Here’s the heresy foreshadowed last week.
I’m inclining toward the need for a new publicly funded agency to remedy failure in the marketplace of ideas.
I say inclining, because it would unavoidably legitimise something I detest – taxpayer funded partisan public propganda on political issues. The Families Commission is currently at it. Children’s Commissioner Cindy Kiro seemed to do little else.
My worry is that our debate depends on adversarial dynamics. We assume that various sides of issues will get an airing because parties need to debate anything supported by competitors to maintain their separate identities, and to stay in front of their supporters. That assumption is now dead wrong.
Democratic debate is shrivelled by political professionalism. Most politicians are either professionals, or their mouths are controlled by professionals. Many have never had other interests or jobs. They’re steeped in the rules of political management.
So they’re too professional to touch ‘toxic’ issues. Adversarial processes of democracy do not ensure that unpalatable hard choice issues are thoroughly debated. Things we would rather not think about are left untouched, for fear of taint.
Insiders know that most swing voters are marginal voters. Most marginal voters know hardly anything about public affairs. They’re not interested. Whether they vote is almost accidental. They do not listen to arguments because they know so little or they find them upsetting. They feel that people should be nicer to each other. They turn off from people who argue ‘endlessly’ on things scarcely understood.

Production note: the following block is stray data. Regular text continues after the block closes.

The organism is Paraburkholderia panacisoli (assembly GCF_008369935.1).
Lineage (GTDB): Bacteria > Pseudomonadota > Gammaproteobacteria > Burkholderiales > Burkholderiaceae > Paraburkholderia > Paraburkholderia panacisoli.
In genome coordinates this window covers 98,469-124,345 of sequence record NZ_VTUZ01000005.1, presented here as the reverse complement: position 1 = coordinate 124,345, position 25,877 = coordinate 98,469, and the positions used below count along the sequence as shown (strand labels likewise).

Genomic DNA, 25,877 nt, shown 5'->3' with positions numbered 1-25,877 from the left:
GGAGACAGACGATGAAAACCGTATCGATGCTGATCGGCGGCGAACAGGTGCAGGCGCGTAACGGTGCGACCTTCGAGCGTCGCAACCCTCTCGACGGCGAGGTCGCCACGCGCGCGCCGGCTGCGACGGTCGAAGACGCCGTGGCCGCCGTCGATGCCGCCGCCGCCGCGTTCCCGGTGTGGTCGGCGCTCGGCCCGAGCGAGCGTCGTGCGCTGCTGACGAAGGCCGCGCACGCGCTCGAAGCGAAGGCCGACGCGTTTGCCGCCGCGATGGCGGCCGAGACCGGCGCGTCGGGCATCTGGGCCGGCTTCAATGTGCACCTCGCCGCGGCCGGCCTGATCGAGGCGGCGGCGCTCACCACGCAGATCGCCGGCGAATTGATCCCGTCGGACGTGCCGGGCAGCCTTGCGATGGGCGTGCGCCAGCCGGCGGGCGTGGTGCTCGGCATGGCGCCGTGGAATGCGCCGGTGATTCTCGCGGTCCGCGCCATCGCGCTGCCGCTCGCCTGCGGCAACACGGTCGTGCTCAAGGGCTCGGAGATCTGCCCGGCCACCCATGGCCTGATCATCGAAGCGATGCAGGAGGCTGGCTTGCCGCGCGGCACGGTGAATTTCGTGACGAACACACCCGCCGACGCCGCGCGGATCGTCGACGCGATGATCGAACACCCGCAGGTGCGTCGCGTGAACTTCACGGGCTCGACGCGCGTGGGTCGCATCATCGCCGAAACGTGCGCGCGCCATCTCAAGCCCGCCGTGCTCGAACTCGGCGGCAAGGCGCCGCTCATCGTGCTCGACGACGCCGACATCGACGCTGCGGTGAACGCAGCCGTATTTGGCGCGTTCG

And it is those voters who make the difference, not the people who care passionately.
As advertisers know well, products sell and develop brand loyalty on image or aura. Consistency is needed to strengthen a good aura. And being associated with bad news and unpleasant issues is bad for the aura. Truth and importance come nowhere ranked against the need to avoid association with unpleasantness or uncertainty.
So we get large areas of important public discourse where politicians of every stripe will simply not be found.
The Broadcasting Act tells radio and television to worship balance. So it is hard for them to cover issues if their official Punch n Judy characters have ducked behind the curtain. Though they can say that one side or the other has declined to participate, there is none of the conflict tension they need if they can’t find spokespeople even to frame an issue.
Politicians have created specialist agencies to do some of that. It is probably an element in the enthusiasm for the creation of a New Zealand arm of Australia’s highly regarded Productivity Commission. Things that contribute to low productivity are often sacred cows, and asking whether those cows should go to the works is rarely palatable.
Maybe a need for unpalatable comment was behind some support for the creation of the Families Commission and the Children’s Commissioner. If so the capture of those bodies by the dreary anointed is a warning.
An Office of Devil’s Advocacy could need a very robust constitution to preserve it from its mealy-mouthed enemies.
From time to time I’ll list issues that would profit from frank and unpopular advocacy.